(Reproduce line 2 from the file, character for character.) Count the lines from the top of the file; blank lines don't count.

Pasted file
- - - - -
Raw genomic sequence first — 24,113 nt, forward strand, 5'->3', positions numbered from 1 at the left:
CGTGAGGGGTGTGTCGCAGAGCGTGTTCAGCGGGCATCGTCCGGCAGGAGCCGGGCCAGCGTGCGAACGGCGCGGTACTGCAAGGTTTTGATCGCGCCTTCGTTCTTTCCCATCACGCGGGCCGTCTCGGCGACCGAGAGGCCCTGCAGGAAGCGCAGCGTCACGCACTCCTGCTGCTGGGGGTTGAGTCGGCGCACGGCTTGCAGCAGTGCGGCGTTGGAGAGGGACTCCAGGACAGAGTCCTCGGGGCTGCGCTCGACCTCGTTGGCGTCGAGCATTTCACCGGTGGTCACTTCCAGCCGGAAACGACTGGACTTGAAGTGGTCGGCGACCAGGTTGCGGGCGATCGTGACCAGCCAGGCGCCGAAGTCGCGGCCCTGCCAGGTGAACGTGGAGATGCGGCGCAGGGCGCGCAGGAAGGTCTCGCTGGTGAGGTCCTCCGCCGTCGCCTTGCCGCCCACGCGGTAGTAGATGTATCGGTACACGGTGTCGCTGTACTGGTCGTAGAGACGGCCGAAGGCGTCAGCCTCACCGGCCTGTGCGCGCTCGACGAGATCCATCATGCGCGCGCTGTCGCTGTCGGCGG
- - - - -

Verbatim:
CGTGAGGGGTGTGTCGCAGAGCGTGTTCAGCGGGCATCGTCCGGCAGGAGCCGGGCCAGCGTGCGAACGGCGCGGTACTGCAAGGTTTTGATCGCGCCTTCGTTCTTTCCCATCACGCGGGCCGTCTCGGCGACCGAGAGGCCCTGCAGGAAGCGCAGCGTCACGCACTCCTGCTGCTGGGGGTTGAGTCGGCGCACGGCTTGCAGCAGTGCGGCGTTGGAGAGGGACTCCAGGACAGAGTCCTCGGGGCTGCGCTCGACCTCGTTGGCGTCGAGCATTTCACCGGTGGTCACTTCCAGCCGGAAACGACTGGACTTGAAGTGGTCGGCGACCAGGTTGCGGGCGATCGTGACCAGCCAGGCGCCGAAGTCGCGGCCCTGCCAGGTGAACGTGGAGATGCGGCGCAGGGCGCGCAGGAAGGTCTCGCTGGTGAGGTCCTCCGCCGTCGCCTTGCCGCCCACGCGGTAGTAGATGTATCGGTACACGGTGTCGCTGTACTGGTCGTAGAGACGGCCGAAGGCGTCAGCCTCACCGGCCTGTGCGCGCTCGACGAGATCCATCATGCGCGCGCTGTCGCTGTCGGCGG